Solving the principal - agent problem in Iraq: economic incentives create a new model for security
Cole, Verlan R.
Hollingsworth, L. Scott
Cramer, Jayson L.
Laverson, Alan J.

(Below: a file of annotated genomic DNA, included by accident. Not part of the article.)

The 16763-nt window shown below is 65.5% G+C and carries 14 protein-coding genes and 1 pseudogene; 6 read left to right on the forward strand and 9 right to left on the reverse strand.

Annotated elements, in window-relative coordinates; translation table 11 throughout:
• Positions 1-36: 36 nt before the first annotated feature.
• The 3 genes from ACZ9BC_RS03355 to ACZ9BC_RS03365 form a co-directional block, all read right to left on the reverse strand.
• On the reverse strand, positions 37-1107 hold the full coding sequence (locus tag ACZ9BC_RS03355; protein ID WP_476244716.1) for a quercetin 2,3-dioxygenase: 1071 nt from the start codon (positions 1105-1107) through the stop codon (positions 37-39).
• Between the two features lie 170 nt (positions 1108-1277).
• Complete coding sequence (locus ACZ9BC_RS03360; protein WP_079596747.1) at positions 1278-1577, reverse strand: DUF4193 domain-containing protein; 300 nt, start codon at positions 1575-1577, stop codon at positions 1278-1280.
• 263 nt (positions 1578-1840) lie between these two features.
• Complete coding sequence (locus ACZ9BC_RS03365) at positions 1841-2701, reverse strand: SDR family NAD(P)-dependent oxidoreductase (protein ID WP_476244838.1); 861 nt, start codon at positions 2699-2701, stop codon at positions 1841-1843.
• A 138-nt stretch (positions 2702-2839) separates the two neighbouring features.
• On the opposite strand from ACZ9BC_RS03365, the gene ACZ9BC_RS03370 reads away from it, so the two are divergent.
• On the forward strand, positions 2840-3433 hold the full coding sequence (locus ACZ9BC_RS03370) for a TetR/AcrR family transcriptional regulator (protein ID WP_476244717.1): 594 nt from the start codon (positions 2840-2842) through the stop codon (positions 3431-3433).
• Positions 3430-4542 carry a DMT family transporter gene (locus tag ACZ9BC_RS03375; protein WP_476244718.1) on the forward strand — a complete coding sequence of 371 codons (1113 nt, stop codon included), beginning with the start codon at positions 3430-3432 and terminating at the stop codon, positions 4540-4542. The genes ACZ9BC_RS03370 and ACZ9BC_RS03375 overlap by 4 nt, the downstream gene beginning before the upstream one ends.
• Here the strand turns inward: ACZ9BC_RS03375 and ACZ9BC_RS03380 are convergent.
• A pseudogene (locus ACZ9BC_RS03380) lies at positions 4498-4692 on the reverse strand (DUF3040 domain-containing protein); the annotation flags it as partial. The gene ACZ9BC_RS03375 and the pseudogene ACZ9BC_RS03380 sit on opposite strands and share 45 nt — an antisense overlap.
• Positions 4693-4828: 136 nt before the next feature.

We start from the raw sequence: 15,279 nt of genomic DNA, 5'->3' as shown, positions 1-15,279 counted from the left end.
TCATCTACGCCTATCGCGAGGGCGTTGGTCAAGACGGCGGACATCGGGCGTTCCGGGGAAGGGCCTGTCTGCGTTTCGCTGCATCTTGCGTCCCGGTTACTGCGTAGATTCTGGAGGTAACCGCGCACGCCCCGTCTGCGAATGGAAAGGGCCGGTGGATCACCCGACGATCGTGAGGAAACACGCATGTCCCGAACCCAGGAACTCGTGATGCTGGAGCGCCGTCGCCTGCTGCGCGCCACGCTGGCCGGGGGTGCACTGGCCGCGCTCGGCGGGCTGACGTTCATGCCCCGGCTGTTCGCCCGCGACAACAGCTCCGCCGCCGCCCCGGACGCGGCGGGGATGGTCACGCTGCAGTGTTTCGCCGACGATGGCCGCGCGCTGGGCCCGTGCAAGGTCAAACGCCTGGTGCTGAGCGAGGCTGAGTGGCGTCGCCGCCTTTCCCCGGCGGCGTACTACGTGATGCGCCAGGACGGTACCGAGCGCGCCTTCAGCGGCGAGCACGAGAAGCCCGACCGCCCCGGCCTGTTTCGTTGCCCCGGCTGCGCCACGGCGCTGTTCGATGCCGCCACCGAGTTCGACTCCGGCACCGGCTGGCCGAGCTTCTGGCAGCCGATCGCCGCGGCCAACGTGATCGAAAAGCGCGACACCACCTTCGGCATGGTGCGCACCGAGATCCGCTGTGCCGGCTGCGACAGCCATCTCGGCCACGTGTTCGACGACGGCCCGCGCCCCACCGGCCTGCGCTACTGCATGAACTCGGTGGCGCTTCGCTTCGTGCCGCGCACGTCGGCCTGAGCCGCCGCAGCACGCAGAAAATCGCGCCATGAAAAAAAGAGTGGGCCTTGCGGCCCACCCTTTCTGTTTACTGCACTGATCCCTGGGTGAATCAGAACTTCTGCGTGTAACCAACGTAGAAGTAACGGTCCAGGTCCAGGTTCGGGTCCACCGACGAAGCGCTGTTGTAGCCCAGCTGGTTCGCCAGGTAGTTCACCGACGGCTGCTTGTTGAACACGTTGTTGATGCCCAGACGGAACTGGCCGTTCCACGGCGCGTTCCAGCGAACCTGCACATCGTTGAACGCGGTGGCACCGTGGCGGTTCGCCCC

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This paper offers a path for Iraqis to provide for their own security by ensuring each Iraqi citizen has a stake in Iraq's oil wealth. The hypothesis is that private, individual oil ownership provides dual incentives. First, each Iraqi citizen would have an interest in contributing to the security of Iraq's oil infrastructure and in monitoring the quality of investments, since they and their family would directly benefit. Second, if each Iraqi had the ability to convert some of their stake in Iraq's nonrenewable oil resources into renewable financial capital, then they would make entrepreneurial investments that could help diversify Iraq's economy and contribute to economic development. This report evaluates several alternatives that might be offered for consideration by Iraqi policy makers to distribute Iraq's oil wealth directly to the Iraqi people. The Alaska Permanent Fund dividend offers one potential model for Iraq. Other models explored in this study include the experience of Chad and various privatizations that took place in Eastern Europe. The advantages and disadvantages of alternative oil distribution schemes are explored in an effort to offer new insights and opportunities to policy makers. Several criteria were developed to evaluate the proposed alternatives. These criteria were an outgrowth of three main questions asked of each alternative: First, how efficiently would the model distribute oil ownership to the Iraqi people? Second, how effective is it likely to be in encouraging individuals to support increased security and stability? And finally, how effective is it likely to be in contributing to future economic development?
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